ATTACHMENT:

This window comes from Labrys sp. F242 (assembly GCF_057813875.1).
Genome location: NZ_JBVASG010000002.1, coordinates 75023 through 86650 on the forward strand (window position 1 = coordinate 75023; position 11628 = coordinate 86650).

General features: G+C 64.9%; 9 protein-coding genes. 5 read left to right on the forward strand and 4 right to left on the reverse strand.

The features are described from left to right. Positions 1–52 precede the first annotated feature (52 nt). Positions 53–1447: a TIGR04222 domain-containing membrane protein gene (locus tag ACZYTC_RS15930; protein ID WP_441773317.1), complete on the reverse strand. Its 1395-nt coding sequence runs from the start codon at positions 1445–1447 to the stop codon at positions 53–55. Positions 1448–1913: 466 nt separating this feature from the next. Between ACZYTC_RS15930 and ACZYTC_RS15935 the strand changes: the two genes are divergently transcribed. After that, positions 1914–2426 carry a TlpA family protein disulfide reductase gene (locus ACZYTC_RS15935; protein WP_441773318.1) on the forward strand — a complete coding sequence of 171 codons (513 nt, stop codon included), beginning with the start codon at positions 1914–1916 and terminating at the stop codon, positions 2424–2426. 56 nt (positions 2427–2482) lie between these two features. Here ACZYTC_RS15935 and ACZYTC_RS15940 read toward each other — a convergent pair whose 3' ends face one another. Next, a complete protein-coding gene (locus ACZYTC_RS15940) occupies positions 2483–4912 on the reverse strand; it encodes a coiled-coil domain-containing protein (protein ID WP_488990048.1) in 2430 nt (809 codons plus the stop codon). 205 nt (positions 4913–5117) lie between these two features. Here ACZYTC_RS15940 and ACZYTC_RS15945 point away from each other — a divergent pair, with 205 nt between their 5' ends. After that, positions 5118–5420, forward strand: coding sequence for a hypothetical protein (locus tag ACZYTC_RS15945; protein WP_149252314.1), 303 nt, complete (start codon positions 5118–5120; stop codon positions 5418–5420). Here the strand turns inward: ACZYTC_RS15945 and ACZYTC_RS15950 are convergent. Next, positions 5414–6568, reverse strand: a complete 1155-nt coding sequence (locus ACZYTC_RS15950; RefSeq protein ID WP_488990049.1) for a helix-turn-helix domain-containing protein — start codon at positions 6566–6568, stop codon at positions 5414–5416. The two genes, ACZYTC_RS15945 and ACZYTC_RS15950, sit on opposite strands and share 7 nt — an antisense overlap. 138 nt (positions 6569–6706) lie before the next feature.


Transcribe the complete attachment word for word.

This window comes from Labrys sp. F242 (assembly GCF_057813875.1).
Genome location: NZ_JBVASG010000002.1, coordinates 75023 through 86650 on the forward strand (window position 1 = coordinate 75023; position 11628 = coordinate 86650).

General features: G+C 64.9%; 9 protein-coding genes. 5 read left to right on the forward strand and 4 right to left on the reverse strand.

The features are described from left to right. Positions 1–52 precede the first annotated feature (52 nt). Positions 53–1447: a TIGR04222 domain-containing membrane protein gene (locus tag ACZYTC_RS15930; protein ID WP_441773317.1), complete on the reverse strand. Its 1395-nt coding sequence runs from the start codon at positions 1445–1447 to the stop codon at positions 53–55. Positions 1448–1913: 466 nt separating this feature from the next. Between ACZYTC_RS15930 and ACZYTC_RS15935 the strand changes: the two genes are divergently transcribed. After that, positions 1914–2426 carry a TlpA family protein disulfide reductase gene (locus ACZYTC_RS15935; protein WP_441773318.1) on the forward strand — a complete coding sequence of 171 codons (513 nt, stop codon included), beginning with the start codon at positions 1914–1916 and terminating at the stop codon, positions 2424–2426. 56 nt (positions 2427–2482) lie between these two features. Here ACZYTC_RS15935 and ACZYTC_RS15940 read toward each other — a convergent pair whose 3' ends face one another. Next, a complete protein-coding gene (locus ACZYTC_RS15940) occupies positions 2483–4912 on the reverse strand; it encodes a coiled-coil domain-containing protein (protein ID WP_488990048.1) in 2430 nt (809 codons plus the stop codon). 205 nt (positions 4913–5117) lie between these two features. Here ACZYTC_RS15940 and ACZYTC_RS15945 point away from each other — a divergent pair, with 205 nt between their 5' ends. After that, positions 5118–5420, forward strand: coding sequence for a hypothetical protein (locus tag ACZYTC_RS15945; protein WP_149252314.1), 303 nt, complete (start codon positions 5118–5120; stop codon positions 5418–5420). Here the strand turns inward: ACZYTC_RS15945 and ACZYTC_RS15950 are convergent. Next, positions 5414–6568, reverse strand: a complete 1155-nt coding sequence (locus ACZYTC_RS15950; RefSeq protein ID WP_488990049.1) for a helix-turn-helix domain-containing protein — start codon at positions 6566–6568, stop codon at positions 5414–5416. The two genes, ACZYTC_RS15945 and ACZYTC_RS15950, sit on opposite strands and share 7 nt — an antisense overlap. 138 nt (positions 6569–6706) lie before the next feature.